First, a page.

Born in Gotha, Germany, Hanna Höch studied at the Kunstgewerbeschule in Berlin with Harold Bengen and at the State Museum of Applied Arts with Emil Orlik. In 1915, she met Conrad Felixmüller at the home of Ludwig Meidner and learned of his plans to form a Dresden Secession. That same year she met Raul Hausmann with whom she was romantically involved until 1922.
In 1917, Höch and Hausmann joined the Berlin Dada circle. The Dadaists attacked Expressionism for its abstraction, subjectivity and lack of engagement with politics. They called for art forms that were involved with the critical issues of the day and would appeal to the working classes. The Dadaists believed in the power of creative shock; they felt that their art should jolt the viewer out of complacency in order to stimulate change. To this end, Höch and Hausmann began using avant-garde photomontage (with photos taken from popular magazines) to critique contemporary social and political conditions. In 1919, Höch participated in the First Berlin Dada Exhibition along with Raul Hausmann and George Grosz. In 1920, she participated in the First International Dada Fair in Berlin, and her work was published in the Dada-Almanach.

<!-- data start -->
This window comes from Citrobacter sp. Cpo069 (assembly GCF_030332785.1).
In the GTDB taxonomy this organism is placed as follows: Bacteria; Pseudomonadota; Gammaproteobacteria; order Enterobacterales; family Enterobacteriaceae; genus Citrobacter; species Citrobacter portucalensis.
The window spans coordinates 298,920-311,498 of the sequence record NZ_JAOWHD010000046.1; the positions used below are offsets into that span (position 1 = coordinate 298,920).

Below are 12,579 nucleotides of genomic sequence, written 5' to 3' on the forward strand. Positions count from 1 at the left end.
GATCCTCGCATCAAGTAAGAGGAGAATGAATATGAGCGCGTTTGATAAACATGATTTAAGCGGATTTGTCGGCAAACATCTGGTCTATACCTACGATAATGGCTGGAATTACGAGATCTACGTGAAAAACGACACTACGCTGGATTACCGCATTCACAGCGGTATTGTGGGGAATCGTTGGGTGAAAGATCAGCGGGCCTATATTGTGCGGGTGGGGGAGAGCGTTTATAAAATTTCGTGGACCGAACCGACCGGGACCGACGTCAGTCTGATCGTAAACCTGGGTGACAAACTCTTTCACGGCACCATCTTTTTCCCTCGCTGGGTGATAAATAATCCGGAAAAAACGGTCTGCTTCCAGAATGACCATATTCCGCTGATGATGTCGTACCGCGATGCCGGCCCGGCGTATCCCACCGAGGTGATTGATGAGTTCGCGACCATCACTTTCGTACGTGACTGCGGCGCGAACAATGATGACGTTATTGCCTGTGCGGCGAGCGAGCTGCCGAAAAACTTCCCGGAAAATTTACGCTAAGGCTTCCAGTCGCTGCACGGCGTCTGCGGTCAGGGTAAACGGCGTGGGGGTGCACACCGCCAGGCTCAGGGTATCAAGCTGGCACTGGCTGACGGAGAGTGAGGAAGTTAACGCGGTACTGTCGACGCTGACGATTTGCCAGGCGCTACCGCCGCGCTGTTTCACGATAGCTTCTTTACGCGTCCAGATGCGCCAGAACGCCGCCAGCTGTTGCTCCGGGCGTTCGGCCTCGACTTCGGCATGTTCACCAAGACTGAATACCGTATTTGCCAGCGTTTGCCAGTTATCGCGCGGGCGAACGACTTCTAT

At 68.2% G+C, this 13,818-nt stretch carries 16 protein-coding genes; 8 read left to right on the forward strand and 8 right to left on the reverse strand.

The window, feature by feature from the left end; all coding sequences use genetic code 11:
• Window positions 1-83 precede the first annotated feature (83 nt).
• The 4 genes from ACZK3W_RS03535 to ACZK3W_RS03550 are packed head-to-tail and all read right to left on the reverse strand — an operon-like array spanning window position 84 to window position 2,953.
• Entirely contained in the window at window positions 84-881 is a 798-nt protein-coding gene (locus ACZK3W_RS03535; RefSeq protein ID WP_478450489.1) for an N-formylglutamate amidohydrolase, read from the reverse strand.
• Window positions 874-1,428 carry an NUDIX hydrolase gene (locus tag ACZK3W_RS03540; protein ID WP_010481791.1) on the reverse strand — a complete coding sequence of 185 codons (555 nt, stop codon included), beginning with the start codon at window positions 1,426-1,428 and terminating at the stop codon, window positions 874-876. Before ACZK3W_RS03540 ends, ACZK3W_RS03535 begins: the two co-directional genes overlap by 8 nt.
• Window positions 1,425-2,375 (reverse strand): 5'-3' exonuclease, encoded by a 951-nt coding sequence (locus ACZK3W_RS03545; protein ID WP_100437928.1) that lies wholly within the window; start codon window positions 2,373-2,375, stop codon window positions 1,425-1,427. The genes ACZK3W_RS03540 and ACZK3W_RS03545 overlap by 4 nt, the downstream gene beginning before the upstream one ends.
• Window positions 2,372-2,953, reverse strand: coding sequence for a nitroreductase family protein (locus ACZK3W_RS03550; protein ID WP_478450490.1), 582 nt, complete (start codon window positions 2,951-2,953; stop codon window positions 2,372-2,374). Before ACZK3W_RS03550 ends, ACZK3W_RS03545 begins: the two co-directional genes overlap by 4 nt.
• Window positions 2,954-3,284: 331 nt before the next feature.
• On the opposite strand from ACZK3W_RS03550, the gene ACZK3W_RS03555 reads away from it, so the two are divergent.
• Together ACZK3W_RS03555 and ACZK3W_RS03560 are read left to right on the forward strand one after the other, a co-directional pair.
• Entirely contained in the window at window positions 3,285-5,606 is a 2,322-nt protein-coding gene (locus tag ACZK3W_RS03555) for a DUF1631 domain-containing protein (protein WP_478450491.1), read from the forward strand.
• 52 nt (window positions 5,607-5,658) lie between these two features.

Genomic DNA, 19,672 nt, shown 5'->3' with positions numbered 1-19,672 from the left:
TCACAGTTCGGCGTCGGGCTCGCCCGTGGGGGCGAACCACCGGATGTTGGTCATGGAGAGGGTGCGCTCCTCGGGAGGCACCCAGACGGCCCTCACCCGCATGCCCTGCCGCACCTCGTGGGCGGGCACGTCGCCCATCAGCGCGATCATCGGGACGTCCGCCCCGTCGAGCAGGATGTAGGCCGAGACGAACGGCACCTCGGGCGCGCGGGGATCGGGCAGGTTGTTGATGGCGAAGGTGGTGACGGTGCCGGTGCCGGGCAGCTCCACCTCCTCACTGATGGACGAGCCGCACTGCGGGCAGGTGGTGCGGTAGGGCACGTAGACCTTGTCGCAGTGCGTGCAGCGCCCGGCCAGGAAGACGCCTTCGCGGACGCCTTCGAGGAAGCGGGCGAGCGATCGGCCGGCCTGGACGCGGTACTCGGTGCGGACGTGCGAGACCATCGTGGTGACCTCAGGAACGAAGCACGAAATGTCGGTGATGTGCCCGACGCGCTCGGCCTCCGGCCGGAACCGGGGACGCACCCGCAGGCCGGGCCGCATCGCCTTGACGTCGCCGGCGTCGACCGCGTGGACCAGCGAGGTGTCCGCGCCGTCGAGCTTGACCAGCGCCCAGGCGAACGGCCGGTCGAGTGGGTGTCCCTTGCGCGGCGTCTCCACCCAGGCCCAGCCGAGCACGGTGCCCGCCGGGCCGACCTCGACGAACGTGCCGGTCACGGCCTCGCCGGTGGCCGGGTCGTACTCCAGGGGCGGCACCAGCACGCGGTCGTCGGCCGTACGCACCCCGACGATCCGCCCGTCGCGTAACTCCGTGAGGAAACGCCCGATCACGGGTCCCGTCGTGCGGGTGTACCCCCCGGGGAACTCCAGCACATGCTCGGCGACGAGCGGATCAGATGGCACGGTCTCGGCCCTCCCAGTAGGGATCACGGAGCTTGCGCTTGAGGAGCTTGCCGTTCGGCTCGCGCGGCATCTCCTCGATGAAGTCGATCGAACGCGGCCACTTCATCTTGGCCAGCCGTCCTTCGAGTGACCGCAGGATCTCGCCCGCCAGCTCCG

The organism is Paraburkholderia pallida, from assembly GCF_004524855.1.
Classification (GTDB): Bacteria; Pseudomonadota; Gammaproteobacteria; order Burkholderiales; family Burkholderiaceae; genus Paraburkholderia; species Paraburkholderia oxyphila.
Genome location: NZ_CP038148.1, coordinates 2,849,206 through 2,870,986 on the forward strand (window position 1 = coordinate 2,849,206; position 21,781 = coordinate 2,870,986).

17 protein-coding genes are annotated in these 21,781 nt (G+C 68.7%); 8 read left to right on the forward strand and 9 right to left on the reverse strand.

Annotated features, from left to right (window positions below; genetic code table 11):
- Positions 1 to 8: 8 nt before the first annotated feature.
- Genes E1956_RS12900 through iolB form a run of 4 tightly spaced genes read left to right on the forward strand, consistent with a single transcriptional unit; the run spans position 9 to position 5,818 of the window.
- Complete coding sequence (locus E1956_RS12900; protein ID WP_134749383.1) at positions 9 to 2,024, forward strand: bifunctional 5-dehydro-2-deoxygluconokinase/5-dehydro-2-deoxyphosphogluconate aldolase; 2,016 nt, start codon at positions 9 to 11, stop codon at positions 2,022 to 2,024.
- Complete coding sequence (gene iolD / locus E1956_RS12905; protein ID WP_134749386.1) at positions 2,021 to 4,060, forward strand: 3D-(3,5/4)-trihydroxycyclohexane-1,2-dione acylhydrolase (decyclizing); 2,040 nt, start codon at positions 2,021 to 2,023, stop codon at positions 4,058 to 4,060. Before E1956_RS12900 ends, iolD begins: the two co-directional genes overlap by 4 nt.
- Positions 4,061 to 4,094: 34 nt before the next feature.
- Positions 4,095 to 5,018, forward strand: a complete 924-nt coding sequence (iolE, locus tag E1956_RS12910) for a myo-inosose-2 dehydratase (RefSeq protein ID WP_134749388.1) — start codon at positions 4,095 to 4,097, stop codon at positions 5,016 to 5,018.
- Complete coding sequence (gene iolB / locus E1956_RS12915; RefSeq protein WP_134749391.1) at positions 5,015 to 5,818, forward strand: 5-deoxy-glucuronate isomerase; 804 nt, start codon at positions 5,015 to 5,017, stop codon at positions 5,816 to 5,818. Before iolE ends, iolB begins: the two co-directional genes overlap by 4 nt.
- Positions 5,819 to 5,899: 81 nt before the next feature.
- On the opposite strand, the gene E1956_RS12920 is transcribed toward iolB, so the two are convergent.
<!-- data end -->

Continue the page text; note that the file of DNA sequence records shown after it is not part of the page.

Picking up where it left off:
Höch joined the Novembergruppe in 1919, shortly after its inception, and exhibited with them until 1931. Nonetheless, in 1921 she joined Grosz, Heartfield, Dix, Schlichter and other Dada artists in publicly accusing the Novembergruppe of betraying its political origins by endeavoring to found a Saxon-Weimar Academy. The protesters felt an Academy was elitist and undermined their “revolutionary longing for a sense of community and a relationship with the working masses outside of the tactics and maneuvering of snobbish art clubs and dealer speculation.”
In 1922, Höch separated from Hausmann, though not from the Dada circle. She worked with Kurt and Helma Schwitters on the 1922 and 1925 Merzbau in Hanover and on the 1924 “Anti-Revue.” In 1924, Höch met Mondrian and Tzara in Paris and participated in the “General German Art Exhibition” in the Soviet Union. Two years later, she moved to the Netherlands, where she was in close contact with the De Stijl group. She had her first one person exhibition in the Netherlands in 1929 and was included in the 1929 Stuttgart Film und Foto exhibition.
In 1931, Höch took part in the Berlin Fotomontage exhibition, as well as the Berlin “Women in Need” exhibition to protest the anti-abortion statute #218. Her 1932 exhibition at the Dessau Bauhaus was cancelled when the school was closed by the Nazis. Höch withdrew from the art world in 1937 and did not exhibit again until 1945.